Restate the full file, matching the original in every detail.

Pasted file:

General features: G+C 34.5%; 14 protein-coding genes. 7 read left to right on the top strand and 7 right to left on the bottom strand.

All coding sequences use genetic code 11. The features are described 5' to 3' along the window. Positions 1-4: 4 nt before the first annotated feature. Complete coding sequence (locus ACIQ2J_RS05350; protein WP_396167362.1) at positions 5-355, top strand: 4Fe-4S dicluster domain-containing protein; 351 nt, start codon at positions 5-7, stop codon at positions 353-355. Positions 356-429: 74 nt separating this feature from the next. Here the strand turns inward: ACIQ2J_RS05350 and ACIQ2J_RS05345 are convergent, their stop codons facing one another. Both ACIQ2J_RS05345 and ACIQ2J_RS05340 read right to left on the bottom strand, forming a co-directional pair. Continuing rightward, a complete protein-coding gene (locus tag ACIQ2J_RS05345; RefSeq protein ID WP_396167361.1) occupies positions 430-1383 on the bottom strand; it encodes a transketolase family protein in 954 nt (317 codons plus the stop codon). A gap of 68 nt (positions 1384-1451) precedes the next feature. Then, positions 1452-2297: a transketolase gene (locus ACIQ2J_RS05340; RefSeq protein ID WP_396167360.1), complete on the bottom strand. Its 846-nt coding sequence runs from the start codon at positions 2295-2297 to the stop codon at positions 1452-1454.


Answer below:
General features: G+C 34.5%; 14 protein-coding genes. 7 read left to right on the top strand and 7 right to left on the bottom strand.

All coding sequences use genetic code 11. The features are described 5' to 3' along the window. Positions 1-4: 4 nt before the first annotated feature. Complete coding sequence (locus ACIQ2J_RS05350; protein WP_396167362.1) at positions 5-355, top strand: 4Fe-4S dicluster domain-containing protein; 351 nt, start codon at positions 5-7, stop codon at positions 353-355. Positions 356-429: 74 nt separating this feature from the next. Here the strand turns inward: ACIQ2J_RS05350 and ACIQ2J_RS05345 are convergent, their stop codons facing one another. Both ACIQ2J_RS05345 and ACIQ2J_RS05340 read right to left on the bottom strand, forming a co-directional pair. Continuing rightward, a complete protein-coding gene (locus tag ACIQ2J_RS05345; RefSeq protein ID WP_396167361.1) occupies positions 430-1383 on the bottom strand; it encodes a transketolase family protein in 954 nt (317 codons plus the stop codon). A gap of 68 nt (positions 1384-1451) precedes the next feature. Then, positions 1452-2297: a transketolase gene (locus ACIQ2J_RS05340; RefSeq protein ID WP_396167360.1), complete on the bottom strand. Its 846-nt coding sequence runs from the start codon at positions 2295-2297 to the stop codon at positions 1452-1454.